Brain areas implicated in semantics, and with the experience of "familiarity" and "recognition" include: Left and Right BA 45 and 46; Left BA 47; Left BA 19; Left BA 24; and Left and Right BA 22. Future imaging studies might be able to test the idea of whether the experience of "recognition" or "familiarity" is a distinct process from the association or relating of the recognized entity to other entities.

    The word "content" often implies semantics or meaning. Ultimately, what words "mean" can only come from associating them with experiences. Associating words with each other is only an abstraction that does NOT progress across space or times to the original experience or group of experiences that have given a word is meaning, which is only to say its associations.


    Other linguistic terms that might be applied to music include "grammar" and "syntax." To determine the extent to which these terms apply to music, we might start with a layman's definition found in the American Heritage Dictionary.

    The American Heritage dictionary has several definitions for grammar, each of which can be related to music. The first definition of grammar is "The study of how words and their component parts combine to form sentences." Certainly, such structural relationships exist in music. For example, we can consider at the scale of individual sine-wave frequencies, we could say that such frequencies combine to form the timbre of notes; these notes combine together to create larger structures of phrases over time and harmony over space. Phrases combine to create melodies with their respective harmonic accompaniment; and a given melody (with its associated harmony) can be a part of a potentially infinite work of music.

    Just as in language, there are expectations and conventions as to how one might combine musical elements to arrive at more complex structures. These expectations and conventions are determined in large part by environmental factors, including cultural norms. However, many have theorized that biological influences probably have a strong effect on how we decide to combine musical elements. For example, it is clear that the first 16 partials in the natural overtone series (integer multiples of a given fundamental frequency), can combine to create harmonies that are conventionally considered desirable or pleasing in Western music. It is possible that we have evolved as a species with a built-in preference for combinations of these frequencies, especially if the recognition of these combined frequencies resulted in increased survival and reproductive potential. Moreover, there are also conventions and expectations as to desirable intervals in melodies and desirable rhythms for melodies. Thus, just as in language, music is filled with particular structural expectations.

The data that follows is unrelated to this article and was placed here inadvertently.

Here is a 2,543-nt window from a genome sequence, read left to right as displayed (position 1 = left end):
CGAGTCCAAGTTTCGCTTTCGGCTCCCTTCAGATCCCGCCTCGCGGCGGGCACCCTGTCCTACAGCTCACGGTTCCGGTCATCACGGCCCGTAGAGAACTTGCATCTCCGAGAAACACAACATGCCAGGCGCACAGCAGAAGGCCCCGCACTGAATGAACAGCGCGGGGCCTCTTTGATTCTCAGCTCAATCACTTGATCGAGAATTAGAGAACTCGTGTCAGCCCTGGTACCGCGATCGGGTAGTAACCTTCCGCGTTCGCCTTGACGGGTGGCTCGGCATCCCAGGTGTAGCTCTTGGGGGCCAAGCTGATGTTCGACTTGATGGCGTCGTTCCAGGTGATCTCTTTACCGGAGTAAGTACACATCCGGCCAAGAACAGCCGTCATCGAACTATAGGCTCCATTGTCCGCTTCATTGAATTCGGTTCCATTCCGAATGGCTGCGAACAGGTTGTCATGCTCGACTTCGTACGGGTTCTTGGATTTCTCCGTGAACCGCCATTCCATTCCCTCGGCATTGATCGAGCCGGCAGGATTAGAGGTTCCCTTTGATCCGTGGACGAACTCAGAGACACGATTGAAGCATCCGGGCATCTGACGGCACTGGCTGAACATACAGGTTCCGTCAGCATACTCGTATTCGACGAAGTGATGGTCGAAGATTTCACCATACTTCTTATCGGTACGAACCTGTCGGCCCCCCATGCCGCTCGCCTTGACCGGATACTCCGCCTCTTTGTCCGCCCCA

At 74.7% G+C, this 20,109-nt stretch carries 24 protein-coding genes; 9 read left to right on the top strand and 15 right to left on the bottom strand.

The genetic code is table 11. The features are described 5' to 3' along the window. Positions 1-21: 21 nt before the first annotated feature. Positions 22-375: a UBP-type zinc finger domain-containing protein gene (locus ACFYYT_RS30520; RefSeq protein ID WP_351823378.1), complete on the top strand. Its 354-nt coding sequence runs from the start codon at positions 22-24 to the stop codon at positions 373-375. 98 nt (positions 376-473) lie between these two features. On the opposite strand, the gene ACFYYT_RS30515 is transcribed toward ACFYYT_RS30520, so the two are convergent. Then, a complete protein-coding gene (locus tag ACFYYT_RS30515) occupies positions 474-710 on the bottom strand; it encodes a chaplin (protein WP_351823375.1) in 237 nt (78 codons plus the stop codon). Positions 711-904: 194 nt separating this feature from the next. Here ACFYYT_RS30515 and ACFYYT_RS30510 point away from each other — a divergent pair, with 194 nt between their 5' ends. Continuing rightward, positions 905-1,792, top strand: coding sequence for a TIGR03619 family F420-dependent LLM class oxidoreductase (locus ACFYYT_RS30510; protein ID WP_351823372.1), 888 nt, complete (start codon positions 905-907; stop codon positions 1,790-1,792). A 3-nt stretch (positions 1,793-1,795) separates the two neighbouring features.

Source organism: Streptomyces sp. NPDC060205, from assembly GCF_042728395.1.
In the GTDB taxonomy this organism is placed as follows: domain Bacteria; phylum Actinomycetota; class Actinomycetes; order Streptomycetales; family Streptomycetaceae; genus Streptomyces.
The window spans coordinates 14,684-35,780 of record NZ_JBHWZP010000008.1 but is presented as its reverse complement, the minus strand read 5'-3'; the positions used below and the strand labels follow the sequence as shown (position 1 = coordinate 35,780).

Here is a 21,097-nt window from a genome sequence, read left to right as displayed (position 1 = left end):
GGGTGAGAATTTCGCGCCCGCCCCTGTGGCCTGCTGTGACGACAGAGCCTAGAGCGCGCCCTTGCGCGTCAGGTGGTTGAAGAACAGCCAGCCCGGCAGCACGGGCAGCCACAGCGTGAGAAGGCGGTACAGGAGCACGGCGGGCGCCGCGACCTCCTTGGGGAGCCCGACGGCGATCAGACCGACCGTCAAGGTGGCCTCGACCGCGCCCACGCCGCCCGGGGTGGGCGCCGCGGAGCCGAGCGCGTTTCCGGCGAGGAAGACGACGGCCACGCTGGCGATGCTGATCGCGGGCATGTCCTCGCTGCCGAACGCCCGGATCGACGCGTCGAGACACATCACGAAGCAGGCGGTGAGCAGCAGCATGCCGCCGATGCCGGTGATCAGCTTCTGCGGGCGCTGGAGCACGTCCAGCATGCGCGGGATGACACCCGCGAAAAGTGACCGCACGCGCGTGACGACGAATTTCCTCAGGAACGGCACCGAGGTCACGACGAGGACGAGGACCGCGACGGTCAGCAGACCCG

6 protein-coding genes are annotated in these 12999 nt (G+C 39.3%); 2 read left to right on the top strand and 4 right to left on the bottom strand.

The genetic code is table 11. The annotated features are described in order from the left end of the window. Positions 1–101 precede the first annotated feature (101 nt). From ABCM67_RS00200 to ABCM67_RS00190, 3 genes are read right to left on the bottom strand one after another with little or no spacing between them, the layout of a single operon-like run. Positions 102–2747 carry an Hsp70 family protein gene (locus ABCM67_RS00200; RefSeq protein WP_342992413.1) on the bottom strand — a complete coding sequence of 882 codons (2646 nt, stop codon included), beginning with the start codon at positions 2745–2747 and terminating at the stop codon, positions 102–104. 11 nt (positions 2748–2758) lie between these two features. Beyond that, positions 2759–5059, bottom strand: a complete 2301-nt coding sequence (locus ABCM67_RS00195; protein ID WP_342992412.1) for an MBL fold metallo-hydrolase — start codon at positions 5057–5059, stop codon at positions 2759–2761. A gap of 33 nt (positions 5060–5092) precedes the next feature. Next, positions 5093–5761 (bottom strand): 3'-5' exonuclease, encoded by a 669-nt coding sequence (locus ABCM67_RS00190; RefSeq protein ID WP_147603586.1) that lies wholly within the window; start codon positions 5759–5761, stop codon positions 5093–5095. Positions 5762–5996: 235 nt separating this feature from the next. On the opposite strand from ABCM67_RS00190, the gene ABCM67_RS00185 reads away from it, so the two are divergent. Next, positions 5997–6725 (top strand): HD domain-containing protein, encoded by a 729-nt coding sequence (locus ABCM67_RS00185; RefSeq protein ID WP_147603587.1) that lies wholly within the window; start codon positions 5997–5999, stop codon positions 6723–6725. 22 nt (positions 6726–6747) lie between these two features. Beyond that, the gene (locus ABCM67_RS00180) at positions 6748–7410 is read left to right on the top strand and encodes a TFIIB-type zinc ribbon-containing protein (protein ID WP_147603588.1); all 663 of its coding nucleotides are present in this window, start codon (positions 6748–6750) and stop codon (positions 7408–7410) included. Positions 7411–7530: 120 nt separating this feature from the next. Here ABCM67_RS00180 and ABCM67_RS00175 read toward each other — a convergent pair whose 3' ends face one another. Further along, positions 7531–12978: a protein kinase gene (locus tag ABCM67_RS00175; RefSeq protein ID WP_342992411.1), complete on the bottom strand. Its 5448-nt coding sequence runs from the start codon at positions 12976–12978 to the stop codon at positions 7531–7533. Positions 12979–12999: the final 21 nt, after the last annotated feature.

The second definition used by the American Heritage Dictionary for grammar is "The study of structural relationships in language or in a language, sometimes including pronunciation, meaning, and linguistic history." This more general definition can also be related to music. For example, there are expectations as to the "right" or conventional way to execute a played note on a given musical instrument. Moreover, I have already discussed the semantic content possible in music. Lastly, music theory is really the study of history of the structural relationships of previously-written music.

    The third definition used by the American Heritage Dictionary for grammar is "The system of inflections, syntax, and word formation of a language." Once again, we can see how music has its share of expectations regarding how notes or other musical elements are inflected. And once again, word formation can be thought of as analogous to elements in music combining to form more complex structures. With regard to "syntax," see he section on syntax below.

    The fourth and last definition used by the American Heritage Dictionary for grammar is "The system of rules implicit in a language, viewed as a mechanism for generating all sentences possible in that language." Once again, if we restrict ourselves to a given set of note frequencies, number of notes, and possible note lengths, we can generate every possible melodic permutation possible.

    Thus, it seems clear that music has its analogues for every aspect of grammar in language. Whether the same patterns of brain activity occur during the analogous musical process remains to be seen.